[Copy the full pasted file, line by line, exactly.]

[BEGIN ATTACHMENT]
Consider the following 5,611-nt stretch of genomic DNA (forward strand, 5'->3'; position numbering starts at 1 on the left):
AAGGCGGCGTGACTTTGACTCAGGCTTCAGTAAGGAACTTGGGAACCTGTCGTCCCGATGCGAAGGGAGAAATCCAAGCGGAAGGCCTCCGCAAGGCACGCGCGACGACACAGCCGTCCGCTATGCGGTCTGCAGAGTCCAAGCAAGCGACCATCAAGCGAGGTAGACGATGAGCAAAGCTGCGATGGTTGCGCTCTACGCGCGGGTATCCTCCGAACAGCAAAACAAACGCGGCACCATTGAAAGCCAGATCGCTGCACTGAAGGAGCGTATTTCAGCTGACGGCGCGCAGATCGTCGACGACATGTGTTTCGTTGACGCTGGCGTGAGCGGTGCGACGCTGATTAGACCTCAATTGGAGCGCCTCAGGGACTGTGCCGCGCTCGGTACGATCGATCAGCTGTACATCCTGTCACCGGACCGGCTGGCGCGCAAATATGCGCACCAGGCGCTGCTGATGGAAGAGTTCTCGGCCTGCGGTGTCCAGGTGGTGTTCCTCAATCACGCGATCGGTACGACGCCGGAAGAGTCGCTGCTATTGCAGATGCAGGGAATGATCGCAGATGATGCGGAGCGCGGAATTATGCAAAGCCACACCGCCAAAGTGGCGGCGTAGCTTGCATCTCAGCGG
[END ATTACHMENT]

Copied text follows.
Consider the following 5,611-nt stretch of genomic DNA (forward strand, 5'->3'; position numbering starts at 1 on the left):
AAGGCGGCGTGACTTTGACTCAGGCTTCAGTAAGGAACTTGGGAACCTGTCGTCCCGATGCGAAGGGAGAAATCCAAGCGGAAGGCCTCCGCAAGGCACGCGCGACGACACAGCCGTCCGCTATGCGGTCTGCAGAGTCCAAGCAAGCGACCATCAAGCGAGGTAGACGATGAGCAAAGCTGCGATGGTTGCGCTCTACGCGCGGGTATCCTCCGAACAGCAAAACAAACGCGGCACCATTGAAAGCCAGATCGCTGCACTGAAGGAGCGTATTTCAGCTGACGGCGCGCAGATCGTCGACGACATGTGTTTCGTTGACGCTGGCGTGAGCGGTGCGACGCTGATTAGACCTCAATTGGAGCGCCTCAGGGACTGTGCCGCGCTCGGTACGATCGATCAGCTGTACATCCTGTCACCGGACCGGCTGGCGCGCAAATATGCGCACCAGGCGCTGCTGATGGAAGAGTTCTCGGCCTGCGGTGTCCAGGTGGTGTTCCTCAATCACGCGATCGGTACGACGCCGGAAGAGTCGCTGCTATTGCAGATGCAGGGAATGATCGCAGATGATGCGGAGCGCGGAATTATGCAAAGCCACACCGCCAAAGTGGCGGCGTAGCTTGCATCTCAGCGG